“Re-use is nothing new,” Zolezzi says, pointing to the rationing of flour, tin and aluminum during World War II as a model for the way a society can work together to conserve. “We just have a generational gap in frivolous use of plastics and derivatives without thinking about the consequences.”
But no matter how thorough our efforts, recycling alone won’t change the fact that the techniques by which we source and recycle plastics remain problematic. Nearly all virgin plastic is made from petroleum or natural gas, both of which are non-renewable resources. What’s more, even if we collected all virgin plastic after consumer use, only a small percent would be made into new plastic. The rest, as is the case with most recycled plastic today, would be turned into carpets, shirts, shopping bags or Patagonia fleeces that, after a couple years, would end up in the landfill.
Plastic therefore needs to be re-invented as well as recycled.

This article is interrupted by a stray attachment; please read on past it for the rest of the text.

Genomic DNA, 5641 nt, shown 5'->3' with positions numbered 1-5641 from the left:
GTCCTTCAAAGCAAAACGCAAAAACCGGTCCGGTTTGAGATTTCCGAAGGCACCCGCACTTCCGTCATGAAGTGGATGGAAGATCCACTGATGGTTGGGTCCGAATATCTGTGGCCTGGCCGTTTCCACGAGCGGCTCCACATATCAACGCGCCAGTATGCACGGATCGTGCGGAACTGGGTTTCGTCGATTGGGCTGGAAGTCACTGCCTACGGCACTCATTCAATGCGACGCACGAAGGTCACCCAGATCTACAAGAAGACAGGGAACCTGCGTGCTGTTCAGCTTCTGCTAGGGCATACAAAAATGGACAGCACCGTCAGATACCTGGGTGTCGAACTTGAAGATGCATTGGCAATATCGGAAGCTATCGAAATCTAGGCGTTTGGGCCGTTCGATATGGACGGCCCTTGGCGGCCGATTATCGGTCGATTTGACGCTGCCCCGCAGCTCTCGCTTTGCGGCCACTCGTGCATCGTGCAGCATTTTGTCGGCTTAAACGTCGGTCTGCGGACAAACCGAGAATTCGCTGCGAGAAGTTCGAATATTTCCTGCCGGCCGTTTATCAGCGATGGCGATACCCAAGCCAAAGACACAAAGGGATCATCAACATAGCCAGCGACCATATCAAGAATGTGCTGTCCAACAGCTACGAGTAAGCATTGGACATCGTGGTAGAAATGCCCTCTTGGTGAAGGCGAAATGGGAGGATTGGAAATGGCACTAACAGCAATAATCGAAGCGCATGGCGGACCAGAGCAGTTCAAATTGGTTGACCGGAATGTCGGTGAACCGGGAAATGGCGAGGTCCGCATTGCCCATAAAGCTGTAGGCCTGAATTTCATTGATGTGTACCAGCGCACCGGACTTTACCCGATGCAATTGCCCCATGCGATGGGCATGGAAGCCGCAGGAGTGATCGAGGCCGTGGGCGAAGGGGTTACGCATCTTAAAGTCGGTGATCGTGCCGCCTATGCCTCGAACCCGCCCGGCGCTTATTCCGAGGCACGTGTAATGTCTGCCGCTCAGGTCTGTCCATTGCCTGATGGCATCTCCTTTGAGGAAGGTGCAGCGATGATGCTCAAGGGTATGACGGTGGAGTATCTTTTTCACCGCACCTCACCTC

Next: Bioplastic to the rescue
NatureWorks, founded in 2003, has created a “bioplastic” sourced entirely from plant sugar. The plastic, named Ingeo, can be safely composted in 60 days, so food waste from restaurants and fast food chains (which is typically contaminated with non-compostable cups, forks and spoons) can go to composters rather than landfills. Better yet, if separated properly, Ingeo can be melted down to its virgin form and reprocessed with close to 100 percent efficiency.
Some of the end products the company makes include T-shirts and sweaters, a personal care item like baby wipes, snack packaging and home electronics like laptops and photocopiers. “Anything that can be made out of plastic, people are interested in making out of bioplastic,” says Steve Davies, a plastics engineer by trade and NatureWorks’ director of marketing.